"All Adults Here" is a book that gives everyone a dose of normal life, perfect for a quarantine read amid the coronavirus pandemic.

The book makes everybody feel what was once normal just when we needed it. 

What Is "All Adults Here" About?

"All Adults Here" is a narrative ensemble of domestic drama. As Each character in the novel comes with its own defining voice, including an astute eight grader and a widowed grandmother who is adjusting to a possible new romance. 

The story navigates through several generations of the Strick family, whose members could not seemingly escape the rich yet painful history of their ancestors. They live in a close-knit Hudson Valley town where everyone in the neighborhood knows exactly everybody's secrets. 

Here's a description of the book on Good Reads:

"When Astrid Strick witnesses a school bus accident in the center of town, it jostles loose a repressed memory from her young parenting days decades earlier. Suddenly, Astrid realizes she was not quite the parent she thought she'd been to her three, now-grown children. But to what consequence?

"Astrid's youngest son is drifting and unfocused, making parenting mistakes of his own. Her daughter is intentionally pregnant yet struggling to give up her own adolescence. And her eldest seems to measure his adult life according to standards no one else shares. But who gets to decide, so many years later, which long-ago lapses were the ones that mattered? Who decides which apologies really count? It might be that only Astrid's thirteen-year-old granddaughter and her new friend really understand the courage it takes to tell the truth to the people you love the most."

"All Adults Here" is a book that follows the Strick family as they wander around town meeting people and having awkward conversations.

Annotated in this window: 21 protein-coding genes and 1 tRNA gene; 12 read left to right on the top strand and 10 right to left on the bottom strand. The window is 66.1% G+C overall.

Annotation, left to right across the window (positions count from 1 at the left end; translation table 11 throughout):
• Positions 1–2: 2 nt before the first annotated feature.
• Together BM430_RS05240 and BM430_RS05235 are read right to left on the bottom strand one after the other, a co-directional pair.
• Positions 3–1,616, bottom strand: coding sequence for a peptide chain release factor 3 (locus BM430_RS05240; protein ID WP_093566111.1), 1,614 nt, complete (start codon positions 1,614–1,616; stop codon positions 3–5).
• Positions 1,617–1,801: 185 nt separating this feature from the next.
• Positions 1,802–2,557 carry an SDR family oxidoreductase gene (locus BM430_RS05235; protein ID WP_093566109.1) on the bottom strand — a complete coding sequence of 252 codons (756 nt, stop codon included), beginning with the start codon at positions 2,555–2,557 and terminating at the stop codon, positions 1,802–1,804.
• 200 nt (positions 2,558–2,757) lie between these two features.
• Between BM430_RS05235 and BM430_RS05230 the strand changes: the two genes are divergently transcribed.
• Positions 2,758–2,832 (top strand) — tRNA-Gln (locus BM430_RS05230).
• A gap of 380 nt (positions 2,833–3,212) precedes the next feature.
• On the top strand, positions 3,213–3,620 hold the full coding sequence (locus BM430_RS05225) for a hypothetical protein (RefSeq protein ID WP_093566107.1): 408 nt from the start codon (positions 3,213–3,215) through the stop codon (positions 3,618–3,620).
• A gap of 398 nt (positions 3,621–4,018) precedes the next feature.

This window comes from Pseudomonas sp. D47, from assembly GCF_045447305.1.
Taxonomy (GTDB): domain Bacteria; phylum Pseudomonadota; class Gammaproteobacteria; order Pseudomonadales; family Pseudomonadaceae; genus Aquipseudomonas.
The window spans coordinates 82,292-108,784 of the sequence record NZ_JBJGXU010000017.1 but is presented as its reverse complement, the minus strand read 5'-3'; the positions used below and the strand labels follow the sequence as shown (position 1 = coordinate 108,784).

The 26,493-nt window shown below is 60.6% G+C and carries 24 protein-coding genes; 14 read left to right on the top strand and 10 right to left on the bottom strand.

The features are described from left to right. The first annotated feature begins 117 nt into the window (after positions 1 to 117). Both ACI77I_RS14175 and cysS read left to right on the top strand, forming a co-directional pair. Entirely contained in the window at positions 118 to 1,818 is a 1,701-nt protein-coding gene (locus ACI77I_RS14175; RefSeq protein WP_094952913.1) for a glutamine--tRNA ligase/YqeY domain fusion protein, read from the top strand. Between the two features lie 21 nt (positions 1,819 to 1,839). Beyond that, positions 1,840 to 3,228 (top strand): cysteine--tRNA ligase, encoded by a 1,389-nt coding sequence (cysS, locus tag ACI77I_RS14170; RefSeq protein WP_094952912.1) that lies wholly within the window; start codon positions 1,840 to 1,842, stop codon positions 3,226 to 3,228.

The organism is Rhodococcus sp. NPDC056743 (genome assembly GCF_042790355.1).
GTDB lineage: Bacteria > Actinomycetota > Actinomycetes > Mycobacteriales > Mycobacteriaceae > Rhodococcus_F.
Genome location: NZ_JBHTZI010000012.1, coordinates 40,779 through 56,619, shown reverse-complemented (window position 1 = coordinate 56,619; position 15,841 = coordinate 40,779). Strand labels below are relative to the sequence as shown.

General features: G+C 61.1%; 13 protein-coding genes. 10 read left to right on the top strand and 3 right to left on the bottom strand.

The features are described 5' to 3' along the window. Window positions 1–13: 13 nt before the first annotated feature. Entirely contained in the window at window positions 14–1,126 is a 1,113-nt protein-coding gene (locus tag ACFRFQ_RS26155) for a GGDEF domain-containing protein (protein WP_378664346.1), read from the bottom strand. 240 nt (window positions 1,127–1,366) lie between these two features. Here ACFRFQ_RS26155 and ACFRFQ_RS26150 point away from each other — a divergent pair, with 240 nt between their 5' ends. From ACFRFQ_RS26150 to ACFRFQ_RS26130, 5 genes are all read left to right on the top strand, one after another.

The idea of a community lies at the heart of this novel. While many grew up in communities that respect anonymity, this novel speaks about a community with a carousel of memories they share with each other. 

Why Is It Perfect For Your COVID-19 Quarantine Read?

Like many parents in this age and time, the 40-year old Emma Straub is working from home, juggling two jobs and tons of household work. While she is working double-time to promote her new book "All Adults Here'', she also helps manage a bookstore in Brooklyn that she and her husband owns.

She is also homeschooling her two kids, playing with them and breaking a lot of their fights.

Amid the restrictions brought about by the coronavirus pandemic, the novelist could not have anticipated that her work would take a whole new meaning. While many are forced to stay at home with the people they love the most, they are getting reacquainted with each other's annoying quirks and irritating habits.

People may have begun to wonder how they survived to live together without losing their minds. 

The tensions presented in Staub's fiction are rather universal. What happens when people who used to love each other actually outgrow each other? When people choose to keep their personal secrets from their families, who are they actually protecting?

"All Adults Here" is Straub's fourth novel, and it's a masterpiece of domestic drama and the ensemble that completes it. 

What makes it a good quarantine read? It is everyone's life in fiction. It may be describing your life, or perhaps it could give you an idea of what you could do to deal with it.

As the pandemic changes how everyone lives, this novel is a unique reminder that sometimes, a "new normal" has to be created. 

Whether it is born out of a pandemic or something brought about by a change of heart, change is inevitable. In order to survive, people will have to learn to adapt, take risks, and accept that they may have to let go of things they have become used to. 

Other Book Recommendations

"All Adults Here" is a novel that is brimming with kindness, humor, forgiveness and love. If you want to take the journey with Straub and her amazing narrative of what's normal, you may also read "Other People We Married" and "Modern Love."

Her novels are rich in a narrative of people everyone can simply relate to. 

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